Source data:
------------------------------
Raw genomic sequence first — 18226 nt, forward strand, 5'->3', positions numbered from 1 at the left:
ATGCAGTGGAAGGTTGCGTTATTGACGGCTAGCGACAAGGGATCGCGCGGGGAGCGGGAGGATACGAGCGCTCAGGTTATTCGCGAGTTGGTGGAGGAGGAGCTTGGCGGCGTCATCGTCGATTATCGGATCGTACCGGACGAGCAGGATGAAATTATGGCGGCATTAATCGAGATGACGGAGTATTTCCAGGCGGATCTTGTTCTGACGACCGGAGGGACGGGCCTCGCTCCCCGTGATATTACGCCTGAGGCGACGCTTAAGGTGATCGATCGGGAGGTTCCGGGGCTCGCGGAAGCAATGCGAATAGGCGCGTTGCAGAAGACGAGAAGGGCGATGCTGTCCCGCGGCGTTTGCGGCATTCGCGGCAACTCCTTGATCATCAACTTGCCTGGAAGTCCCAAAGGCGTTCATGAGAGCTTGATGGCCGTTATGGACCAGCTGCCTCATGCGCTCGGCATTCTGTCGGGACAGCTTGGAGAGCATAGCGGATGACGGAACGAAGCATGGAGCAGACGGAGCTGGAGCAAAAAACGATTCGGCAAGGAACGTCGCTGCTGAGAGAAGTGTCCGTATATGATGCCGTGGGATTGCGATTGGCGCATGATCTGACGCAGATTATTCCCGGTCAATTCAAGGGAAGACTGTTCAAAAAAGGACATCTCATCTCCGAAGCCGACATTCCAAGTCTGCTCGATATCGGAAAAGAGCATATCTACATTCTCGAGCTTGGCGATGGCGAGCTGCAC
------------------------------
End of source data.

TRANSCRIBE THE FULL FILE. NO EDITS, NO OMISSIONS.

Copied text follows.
Raw genomic sequence first — 18226 nt, forward strand, 5'->3', positions numbered from 1 at the left:
ATGCAGTGGAAGGTTGCGTTATTGACGGCTAGCGACAAGGGATCGCGCGGGGAGCGGGAGGATACGAGCGCTCAGGTTATTCGCGAGTTGGTGGAGGAGGAGCTTGGCGGCGTCATCGTCGATTATCGGATCGTACCGGACGAGCAGGATGAAATTATGGCGGCATTAATCGAGATGACGGAGTATTTCCAGGCGGATCTTGTTCTGACGACCGGAGGGACGGGCCTCGCTCCCCGTGATATTACGCCTGAGGCGACGCTTAAGGTGATCGATCGGGAGGTTCCGGGGCTCGCGGAAGCAATGCGAATAGGCGCGTTGCAGAAGACGAGAAGGGCGATGCTGTCCCGCGGCGTTTGCGGCATTCGCGGCAACTCCTTGATCATCAACTTGCCTGGAAGTCCCAAAGGCGTTCATGAGAGCTTGATGGCCGTTATGGACCAGCTGCCTCATGCGCTCGGCATTCTGTCGGGACAGCTTGGAGAGCATAGCGGATGACGGAACGAAGCATGGAGCAGACGGAGCTGGAGCAAAAAACGATTCGGCAAGGAACGTCGCTGCTGAGAGAAGTGTCCGTATATGATGCCGTGGGATTGCGATTGGCGCATGATCTGACGCAGATTATTCCCGGTCAATTCAAGGGAAGACTGTTCAAAAAAGGACATCTCATCTCCGAAGCCGACATTCCAAGTCTGCTCGATATCGGAAAAGAGCATATCTACATTCTCGAGCTTGGCGATGGCGAGCTGCAC